Our Mission

How it all began


In the summer of 2016, college friends and co-founders, Michael Selden and Brian Wyrwas, officially launched Finless Foods as the first ever cell-cultured seafood company. In just a year, they had created the first cell-cultured seafood to ever be eaten. But they didn’t stop there. When they stumbled upon a pretty great plant-based tuna product during R+D, they decided to jump into the plant-based revolution, expanding the company into the alternative seafood company it is today.


The "why" that drives us

After learning about the ever-increasing pressure being placed on our ocean and global fisheries, especially on key species of concern like bluefin tuna, Finless was founded on the single guiding mission — to create a future for seafood where the ocean thrives.

Tuna as our founding focus

From the outset, bluefin tuna instinctively was selected as Finless’ first species of focus and priority, both for its historic conservation opportunity and business strategy. Why? It’s pretty simple. Let’s start with the fact that global tuna populations have declined by 60% over the last 50 years and a third of tuna stocks are currently being fished at unsustainable levels. Add to this, the fact that tuna is difficult to aquaculture successfully and viably at scale. The takeaway is clear: we need to diversify how we source seafood and expand market options and alternatives so that we can continue to enjoy the nutritious, craveable dishes that we love, all while ensuring healthy global fisheries that support a thriving ocean.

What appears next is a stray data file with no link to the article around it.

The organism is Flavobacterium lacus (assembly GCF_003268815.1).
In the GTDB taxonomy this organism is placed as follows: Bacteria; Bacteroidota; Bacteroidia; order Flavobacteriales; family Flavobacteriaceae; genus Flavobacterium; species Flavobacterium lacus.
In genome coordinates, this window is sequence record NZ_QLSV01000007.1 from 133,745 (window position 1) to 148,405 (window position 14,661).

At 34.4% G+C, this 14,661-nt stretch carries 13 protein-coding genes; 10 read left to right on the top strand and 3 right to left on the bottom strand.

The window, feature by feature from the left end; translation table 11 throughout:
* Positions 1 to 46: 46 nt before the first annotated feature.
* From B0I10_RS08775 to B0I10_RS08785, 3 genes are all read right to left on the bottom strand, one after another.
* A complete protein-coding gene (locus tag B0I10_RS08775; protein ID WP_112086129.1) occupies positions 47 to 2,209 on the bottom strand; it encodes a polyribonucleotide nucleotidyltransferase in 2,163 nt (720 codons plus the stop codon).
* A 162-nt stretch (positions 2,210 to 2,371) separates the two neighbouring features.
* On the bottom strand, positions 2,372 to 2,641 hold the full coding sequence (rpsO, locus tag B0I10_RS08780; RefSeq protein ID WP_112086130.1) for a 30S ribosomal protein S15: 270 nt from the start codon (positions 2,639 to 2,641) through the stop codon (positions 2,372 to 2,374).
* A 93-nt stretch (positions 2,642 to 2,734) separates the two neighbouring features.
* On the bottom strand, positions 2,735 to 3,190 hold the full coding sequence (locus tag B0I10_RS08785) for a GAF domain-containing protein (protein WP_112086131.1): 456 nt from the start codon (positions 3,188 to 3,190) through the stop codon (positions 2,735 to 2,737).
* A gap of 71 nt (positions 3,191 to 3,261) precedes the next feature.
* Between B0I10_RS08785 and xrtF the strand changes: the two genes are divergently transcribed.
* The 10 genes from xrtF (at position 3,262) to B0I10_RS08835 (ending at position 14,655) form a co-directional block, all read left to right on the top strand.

Working with the best and brightest in support of a thriving ocean


As a mission-driven company, mission is at the heart of everything we do. Finless Foods has created a first-of-its-kind Impact Board to serve as a brain trust of ocean and sustainable seafood experts that inform Finless’ forward-looking business strategy, from product pipeline to stakeholder engagement on Capitol Hill.

Our ever-growing Impact Board is made up of three respected subject matter experts and veterans from the ocean conservation and seafood communities, representing differing experiences, views, and backgrounds. Mike Sutton helped create the Marine Stewardship Council and has spent over 30 years working with companies, fishermen, and conservation groups to create and foster the sustainable seafood movement. Dick Jones comes from a long line of seafood industry experts in his family and oversaw seafood operations at Whole Foods Market and HEB Grocery. Jack Kittinger has helped establish and currently leads Conservation International’s Global Fisheries and Aquaculture Program and is an esteemed Professor of Practice at Arizona State University’s Global Futures Laboratory and School of Sustainability. How do we do this, and who do we have in our corner? If you read on you’ll see – Some pretty great minds!